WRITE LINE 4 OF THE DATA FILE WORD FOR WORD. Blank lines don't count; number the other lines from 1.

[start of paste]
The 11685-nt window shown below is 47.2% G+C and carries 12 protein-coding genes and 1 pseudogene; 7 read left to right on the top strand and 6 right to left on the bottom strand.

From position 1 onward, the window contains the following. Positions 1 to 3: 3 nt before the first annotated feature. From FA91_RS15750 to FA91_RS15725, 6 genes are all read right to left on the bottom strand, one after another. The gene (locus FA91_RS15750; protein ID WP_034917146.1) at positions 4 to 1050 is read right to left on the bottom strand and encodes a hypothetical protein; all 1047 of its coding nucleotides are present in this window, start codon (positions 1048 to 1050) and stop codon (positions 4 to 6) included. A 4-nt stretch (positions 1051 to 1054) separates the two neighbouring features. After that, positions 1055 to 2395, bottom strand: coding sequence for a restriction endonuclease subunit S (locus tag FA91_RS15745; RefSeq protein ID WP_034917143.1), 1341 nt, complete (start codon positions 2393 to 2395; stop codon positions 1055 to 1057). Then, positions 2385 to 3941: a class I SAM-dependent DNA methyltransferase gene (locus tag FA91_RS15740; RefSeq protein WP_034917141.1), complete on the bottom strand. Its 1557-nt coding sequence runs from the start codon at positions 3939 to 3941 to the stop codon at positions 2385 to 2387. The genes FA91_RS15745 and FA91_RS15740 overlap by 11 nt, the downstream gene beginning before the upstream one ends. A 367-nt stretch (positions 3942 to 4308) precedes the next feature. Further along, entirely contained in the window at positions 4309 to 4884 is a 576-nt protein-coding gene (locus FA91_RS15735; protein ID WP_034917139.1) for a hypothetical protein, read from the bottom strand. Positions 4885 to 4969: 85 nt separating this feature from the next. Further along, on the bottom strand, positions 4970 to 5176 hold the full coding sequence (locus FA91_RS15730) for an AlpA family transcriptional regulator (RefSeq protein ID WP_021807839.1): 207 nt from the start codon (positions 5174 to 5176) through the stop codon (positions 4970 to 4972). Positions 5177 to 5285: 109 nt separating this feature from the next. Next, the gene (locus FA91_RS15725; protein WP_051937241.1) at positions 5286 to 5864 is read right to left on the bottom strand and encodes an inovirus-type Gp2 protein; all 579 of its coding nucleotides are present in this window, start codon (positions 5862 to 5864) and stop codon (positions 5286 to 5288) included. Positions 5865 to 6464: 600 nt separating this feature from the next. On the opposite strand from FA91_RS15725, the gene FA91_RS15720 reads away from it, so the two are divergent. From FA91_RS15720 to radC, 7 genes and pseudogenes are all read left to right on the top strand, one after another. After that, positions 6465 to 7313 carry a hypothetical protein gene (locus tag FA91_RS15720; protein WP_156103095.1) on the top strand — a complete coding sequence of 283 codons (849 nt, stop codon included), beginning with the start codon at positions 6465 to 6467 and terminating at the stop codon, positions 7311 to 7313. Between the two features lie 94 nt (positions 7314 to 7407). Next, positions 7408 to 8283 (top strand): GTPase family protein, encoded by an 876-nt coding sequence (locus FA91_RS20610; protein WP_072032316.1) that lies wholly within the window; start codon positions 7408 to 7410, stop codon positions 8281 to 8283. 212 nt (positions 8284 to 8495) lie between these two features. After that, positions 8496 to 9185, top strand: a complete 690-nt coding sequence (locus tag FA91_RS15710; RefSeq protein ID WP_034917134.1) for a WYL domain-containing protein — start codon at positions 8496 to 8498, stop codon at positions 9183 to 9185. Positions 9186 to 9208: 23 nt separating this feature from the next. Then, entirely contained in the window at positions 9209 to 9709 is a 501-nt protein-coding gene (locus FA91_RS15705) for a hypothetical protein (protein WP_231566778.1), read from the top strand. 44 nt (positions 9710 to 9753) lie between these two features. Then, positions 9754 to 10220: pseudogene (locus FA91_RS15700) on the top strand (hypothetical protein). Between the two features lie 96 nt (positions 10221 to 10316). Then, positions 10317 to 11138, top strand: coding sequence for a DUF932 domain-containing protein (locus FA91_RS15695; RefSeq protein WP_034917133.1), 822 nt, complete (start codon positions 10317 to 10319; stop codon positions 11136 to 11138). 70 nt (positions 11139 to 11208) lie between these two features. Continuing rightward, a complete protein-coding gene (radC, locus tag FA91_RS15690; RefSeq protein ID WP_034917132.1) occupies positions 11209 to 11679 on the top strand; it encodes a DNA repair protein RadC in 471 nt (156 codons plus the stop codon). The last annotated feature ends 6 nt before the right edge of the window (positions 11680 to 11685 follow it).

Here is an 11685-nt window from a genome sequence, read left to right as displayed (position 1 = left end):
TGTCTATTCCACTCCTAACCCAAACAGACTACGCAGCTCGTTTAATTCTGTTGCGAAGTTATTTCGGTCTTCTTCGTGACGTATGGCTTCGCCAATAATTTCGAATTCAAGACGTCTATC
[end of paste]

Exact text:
TGTCTATTCCACTCCTAACCCAAACAGACTACGCAGCTCGTTTAATTCTGTTGCGAAGTTATTTCGGTCTTCTTCGTGACGTATGGCTTCGCCAATAATTTCGAATTCAAGACGTCTATC